The old post office has never been more vital
Town center: Barry and Mary Ford for safeguarding the future of the world’s oldest post office in Sanquhar
Congratulations to Barry and Mary Ford for safeguarding the future of the world’s oldest post office in Sanquhar, Dumfries and Galloway.
It has been open since 1712 and has only had 16 operators in its time.
The Fords have taken over from Nazra Alam who, following the death of her husband, Dr Manzoor Alam (a postal historian), has returned to live with her family in the Midlands.
Post offices are integral to the health of our high streets, especially in light of the demise of bank branches.
I wish the Fords, pictured, much success and will pay them a visit shortly.
Postmasters, many of them severely mistreated by their former bosses, do an excellent job preserving the main streets of cities and towns across the country.
If your postmaster is a local hero, let me know.
I will come to greet you.
The speed goes down, but the cost of car coverage?
Slow down: 20mph lower speed limit unlikely to help reduce insurance costs
A couple of readers have been in touch regarding the new 20mph speed limit just introduced by the Welsh Government on roads in built-up areas. Michael Hine, from Pembrokeshire, and Russell Gowen, from Flintshire, are both in their 70s and their car insurance premiums have soared in recent months.
However, after Mark Drakeford, the Labor First Minister of Wales, claimed that the new speed limit will reduce collisions by 40 per cent a year, they are now asking a very pertinent question: “Will insurers reflect this in their insurance calculations?” premiums from the middle of last month? When was it introduced? Unfortunately, Michael and Russell, the answer is no.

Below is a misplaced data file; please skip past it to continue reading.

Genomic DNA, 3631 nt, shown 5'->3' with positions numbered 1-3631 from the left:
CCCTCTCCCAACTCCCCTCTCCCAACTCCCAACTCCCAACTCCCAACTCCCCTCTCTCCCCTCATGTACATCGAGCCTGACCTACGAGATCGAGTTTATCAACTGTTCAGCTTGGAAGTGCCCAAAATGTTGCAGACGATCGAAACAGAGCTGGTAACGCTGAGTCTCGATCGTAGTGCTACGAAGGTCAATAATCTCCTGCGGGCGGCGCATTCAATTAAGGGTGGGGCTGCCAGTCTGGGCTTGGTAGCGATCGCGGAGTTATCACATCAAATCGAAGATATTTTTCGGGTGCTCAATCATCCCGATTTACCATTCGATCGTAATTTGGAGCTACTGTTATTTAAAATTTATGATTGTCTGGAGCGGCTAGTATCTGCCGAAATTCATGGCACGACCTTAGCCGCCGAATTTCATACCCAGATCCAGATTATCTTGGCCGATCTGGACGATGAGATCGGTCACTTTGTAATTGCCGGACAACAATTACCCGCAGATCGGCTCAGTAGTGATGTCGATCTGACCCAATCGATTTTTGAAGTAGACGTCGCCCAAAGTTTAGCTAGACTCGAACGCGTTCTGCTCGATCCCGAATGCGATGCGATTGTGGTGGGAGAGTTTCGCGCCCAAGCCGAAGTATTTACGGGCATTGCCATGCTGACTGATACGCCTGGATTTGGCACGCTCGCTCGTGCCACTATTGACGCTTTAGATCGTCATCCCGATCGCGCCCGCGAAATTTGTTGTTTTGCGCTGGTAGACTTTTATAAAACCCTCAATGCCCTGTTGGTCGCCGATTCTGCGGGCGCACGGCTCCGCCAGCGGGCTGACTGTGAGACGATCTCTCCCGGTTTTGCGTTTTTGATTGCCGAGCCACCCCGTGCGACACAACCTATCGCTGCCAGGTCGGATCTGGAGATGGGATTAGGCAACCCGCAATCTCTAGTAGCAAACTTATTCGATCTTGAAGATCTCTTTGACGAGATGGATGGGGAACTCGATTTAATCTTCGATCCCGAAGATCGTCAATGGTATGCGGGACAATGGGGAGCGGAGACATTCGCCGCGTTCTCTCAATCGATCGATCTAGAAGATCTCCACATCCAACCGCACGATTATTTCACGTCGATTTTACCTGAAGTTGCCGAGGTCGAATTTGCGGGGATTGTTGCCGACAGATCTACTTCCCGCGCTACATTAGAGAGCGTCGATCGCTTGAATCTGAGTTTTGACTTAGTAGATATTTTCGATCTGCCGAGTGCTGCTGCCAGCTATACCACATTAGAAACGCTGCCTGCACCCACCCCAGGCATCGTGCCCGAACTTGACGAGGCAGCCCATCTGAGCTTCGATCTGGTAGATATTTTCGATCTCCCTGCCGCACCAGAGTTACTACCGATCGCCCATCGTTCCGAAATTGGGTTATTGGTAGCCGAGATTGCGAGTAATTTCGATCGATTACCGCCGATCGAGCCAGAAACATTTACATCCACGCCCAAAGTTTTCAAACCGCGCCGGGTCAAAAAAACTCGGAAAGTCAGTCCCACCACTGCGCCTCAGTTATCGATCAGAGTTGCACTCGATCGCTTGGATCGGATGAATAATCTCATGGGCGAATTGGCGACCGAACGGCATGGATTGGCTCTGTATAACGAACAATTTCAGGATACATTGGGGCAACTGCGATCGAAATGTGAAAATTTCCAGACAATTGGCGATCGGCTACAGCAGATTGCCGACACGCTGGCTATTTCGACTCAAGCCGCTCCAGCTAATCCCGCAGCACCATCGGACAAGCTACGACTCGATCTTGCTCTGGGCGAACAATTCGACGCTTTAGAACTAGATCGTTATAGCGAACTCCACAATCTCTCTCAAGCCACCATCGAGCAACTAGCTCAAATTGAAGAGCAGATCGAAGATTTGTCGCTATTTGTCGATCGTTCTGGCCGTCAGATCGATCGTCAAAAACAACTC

There is a better chance that pigs will fly than that insurers will do anything to alleviate the pain caused to policyholders by skyrocketing premiums.
Recent visitors to Malta have wanted to ask me if I have set up a side business in the capital, Valletta. The business in question is Jeff’s Pastizzeria, which serves tasty pastizzi, the island’s traditional savory pastries.
‘Is this your secret money laundering company?’ asks the latest reader to visit the restaurant: long-time (and eagle-eyed) reader John Allison, from Musselburgh, East Lothian. He stumbled upon the restaurant while he was on vacation this month with his wife Kathleen.
A lucrative sideline?: Recent visitors to Malta have wanted to ask me if I’ve set up a side business in the capital, Valletta.
The answer, John, is no (the day job keeps me completely busy). But it did bring back happy memories of my last visit to the island when I took part in the Malta International Challenge Marathon – three races totaling 26.2 miles in three days.
After completing the event in a rather miserable time, I celebrated by scoffing a couple of pastizzi, stuffed with ricotta cheese and washed down with a fabulous Girgentina white wine. But not at Jeff’s Pastizzeria.
Is confidence returning?
Do you feel a little more confident about your finances than you did earlier this month?
I ask this in light of the (unexpected) fall in inflation (from 6.8 to 6.7 percent) and the Bank of England’s decision just over a week ago to keep interest rates at 5.25 percent.
That’s what I wish.
Although we are far from out of the woods, let’s hope the UK economy stays clear of the waters of recession and that Chancellor Jeremy Hunt starts thinking about removing layers of the fiscal yoke he has put around our necks.
We can’t continue like this.